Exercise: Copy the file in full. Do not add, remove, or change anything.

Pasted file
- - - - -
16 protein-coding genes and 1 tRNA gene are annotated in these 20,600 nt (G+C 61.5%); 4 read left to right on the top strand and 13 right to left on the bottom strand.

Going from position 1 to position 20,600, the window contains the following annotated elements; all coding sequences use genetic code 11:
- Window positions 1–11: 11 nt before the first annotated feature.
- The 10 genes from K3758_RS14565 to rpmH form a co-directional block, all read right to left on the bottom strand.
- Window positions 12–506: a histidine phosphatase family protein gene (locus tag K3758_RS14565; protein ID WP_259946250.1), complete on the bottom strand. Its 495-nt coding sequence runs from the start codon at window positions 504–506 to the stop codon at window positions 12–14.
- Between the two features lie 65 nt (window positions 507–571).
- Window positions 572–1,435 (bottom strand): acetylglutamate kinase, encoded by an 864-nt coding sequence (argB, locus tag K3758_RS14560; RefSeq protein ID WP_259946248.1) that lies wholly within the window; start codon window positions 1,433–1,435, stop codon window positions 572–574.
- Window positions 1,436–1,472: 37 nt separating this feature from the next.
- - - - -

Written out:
16 protein-coding genes and 1 tRNA gene are annotated in these 20,600 nt (G+C 61.5%); 4 read left to right on the top strand and 13 right to left on the bottom strand.

Going from position 1 to position 20,600, the window contains the following annotated elements; all coding sequences use genetic code 11:
- Window positions 1–11: 11 nt before the first annotated feature.
- The 10 genes from K3758_RS14565 to rpmH form a co-directional block, all read right to left on the bottom strand.
- Window positions 12–506: a histidine phosphatase family protein gene (locus tag K3758_RS14565; protein ID WP_259946250.1), complete on the bottom strand. Its 495-nt coding sequence runs from the start codon at window positions 504–506 to the stop codon at window positions 12–14.
- Between the two features lie 65 nt (window positions 507–571).
- Window positions 572–1,435 (bottom strand): acetylglutamate kinase, encoded by an 864-nt coding sequence (argB, locus tag K3758_RS14560; RefSeq protein ID WP_259946248.1) that lies wholly within the window; start codon window positions 1,433–1,435, stop codon window positions 572–574.
- Window positions 1,436–1,472: 37 nt separating this feature from the next.